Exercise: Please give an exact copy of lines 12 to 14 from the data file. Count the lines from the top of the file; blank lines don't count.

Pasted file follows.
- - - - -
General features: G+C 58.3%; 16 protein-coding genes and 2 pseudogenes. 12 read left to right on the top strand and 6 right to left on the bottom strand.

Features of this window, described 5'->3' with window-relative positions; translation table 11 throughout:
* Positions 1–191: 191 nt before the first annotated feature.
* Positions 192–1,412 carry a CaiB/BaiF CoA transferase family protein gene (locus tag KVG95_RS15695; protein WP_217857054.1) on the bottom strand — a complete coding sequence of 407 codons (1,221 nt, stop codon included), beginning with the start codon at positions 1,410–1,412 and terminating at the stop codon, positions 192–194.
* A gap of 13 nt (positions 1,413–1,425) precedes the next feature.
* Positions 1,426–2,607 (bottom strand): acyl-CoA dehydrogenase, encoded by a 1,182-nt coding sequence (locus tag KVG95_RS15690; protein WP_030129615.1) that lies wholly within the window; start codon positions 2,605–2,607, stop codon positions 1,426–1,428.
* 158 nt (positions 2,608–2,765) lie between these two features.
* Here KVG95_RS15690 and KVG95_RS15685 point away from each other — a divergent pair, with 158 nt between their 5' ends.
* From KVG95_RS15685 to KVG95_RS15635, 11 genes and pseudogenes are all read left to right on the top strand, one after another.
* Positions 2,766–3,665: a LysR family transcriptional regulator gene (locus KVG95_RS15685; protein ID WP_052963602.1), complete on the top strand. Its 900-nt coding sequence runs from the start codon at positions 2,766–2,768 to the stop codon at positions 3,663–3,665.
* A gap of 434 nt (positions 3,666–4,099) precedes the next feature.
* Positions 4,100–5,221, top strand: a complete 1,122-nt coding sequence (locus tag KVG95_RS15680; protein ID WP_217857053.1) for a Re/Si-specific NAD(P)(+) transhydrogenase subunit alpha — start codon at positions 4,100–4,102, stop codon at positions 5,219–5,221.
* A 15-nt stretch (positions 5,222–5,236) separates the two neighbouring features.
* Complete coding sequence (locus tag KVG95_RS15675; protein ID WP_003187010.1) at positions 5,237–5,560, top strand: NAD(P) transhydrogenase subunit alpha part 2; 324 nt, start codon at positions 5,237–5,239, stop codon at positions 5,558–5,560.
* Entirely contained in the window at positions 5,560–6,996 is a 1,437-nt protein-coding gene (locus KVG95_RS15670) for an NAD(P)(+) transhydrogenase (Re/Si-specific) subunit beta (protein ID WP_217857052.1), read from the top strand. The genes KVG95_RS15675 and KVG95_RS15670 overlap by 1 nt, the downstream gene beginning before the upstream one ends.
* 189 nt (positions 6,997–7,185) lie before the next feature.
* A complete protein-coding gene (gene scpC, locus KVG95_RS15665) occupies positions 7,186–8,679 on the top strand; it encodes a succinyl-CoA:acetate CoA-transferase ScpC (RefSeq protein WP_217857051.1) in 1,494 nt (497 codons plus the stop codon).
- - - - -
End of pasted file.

* Positions 4,100–5,221, top strand: a complete 1,122-nt coding sequence (locus tag KVG95_RS15680; protein ID WP_217857053.1) for a Re/Si-specific NAD(P)(+) transhydrogenase subunit alpha — start codon at positions 4,100–4,102, stop codon at positions 5,219–5,221.
* A 15-nt stretch (positions 5,222–5,236) separates the two neighbouring features.
* Complete coding sequence (locus tag KVG95_RS15675; protein ID WP_003187010.1) at positions 5,237–5,560, top strand: NAD(P) transhydrogenase subunit alpha part 2; 324 nt, start codon at positions 5,237–5,239, stop codon at positions 5,558–5,560.